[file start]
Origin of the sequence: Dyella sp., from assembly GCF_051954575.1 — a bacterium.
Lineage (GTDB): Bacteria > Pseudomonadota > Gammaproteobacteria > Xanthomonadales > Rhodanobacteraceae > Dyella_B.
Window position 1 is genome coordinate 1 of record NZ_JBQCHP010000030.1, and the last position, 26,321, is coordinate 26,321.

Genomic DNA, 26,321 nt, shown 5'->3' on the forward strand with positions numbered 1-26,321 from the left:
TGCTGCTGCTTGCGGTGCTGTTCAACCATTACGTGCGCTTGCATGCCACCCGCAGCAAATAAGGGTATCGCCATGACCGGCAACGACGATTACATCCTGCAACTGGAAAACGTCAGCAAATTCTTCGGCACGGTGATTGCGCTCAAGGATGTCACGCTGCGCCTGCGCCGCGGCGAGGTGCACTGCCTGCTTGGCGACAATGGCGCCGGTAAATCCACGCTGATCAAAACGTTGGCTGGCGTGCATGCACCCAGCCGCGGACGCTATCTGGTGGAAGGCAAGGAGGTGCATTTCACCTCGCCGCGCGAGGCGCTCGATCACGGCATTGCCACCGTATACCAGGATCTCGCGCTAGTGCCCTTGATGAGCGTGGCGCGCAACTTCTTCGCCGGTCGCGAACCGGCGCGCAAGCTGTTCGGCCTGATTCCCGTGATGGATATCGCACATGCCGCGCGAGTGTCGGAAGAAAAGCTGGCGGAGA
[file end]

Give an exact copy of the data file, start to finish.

Origin of the sequence: Dyella sp., from assembly GCF_051954575.1 — a bacterium.
Lineage (GTDB): Bacteria > Pseudomonadota > Gammaproteobacteria > Xanthomonadales > Rhodanobacteraceae > Dyella_B.
Window position 1 is genome coordinate 1 of record NZ_JBQCHP010000030.1, and the last position, 26,321, is coordinate 26,321.

Genomic DNA, 26,321 nt, shown 5'->3' on the forward strand with positions numbered 1-26,321 from the left:
TGCTGCTGCTTGCGGTGCTGTTCAACCATTACGTGCGCTTGCATGCCACCCGCAGCAAATAAGGGTATCGCCATGACCGGCAACGACGATTACATCCTGCAACTGGAAAACGTCAGCAAATTCTTCGGCACGGTGATTGCGCTCAAGGATGTCACGCTGCGCCTGCGCCGCGGCGAGGTGCACTGCCTGCTTGGCGACAATGGCGCCGGTAAATCCACGCTGATCAAAACGTTGGCTGGCGTGCATGCACCCAGCCGCGGACGCTATCTGGTGGAAGGCAAGGAGGTGCATTTCACCTCGCCGCGCGAGGCGCTCGATCACGGCATTGCCACCGTATACCAGGATCTCGCGCTAGTGCCCTTGATGAGCGTGGCGCGCAACTTCTTCGCCGGTCGCGAACCGGCGCGCAAGCTGTTCGGCCTGATTCCCGTGATGGATATCGCACATGCCGCGCGAGTGTCGGAAGAAAAGCTGGCGGAGA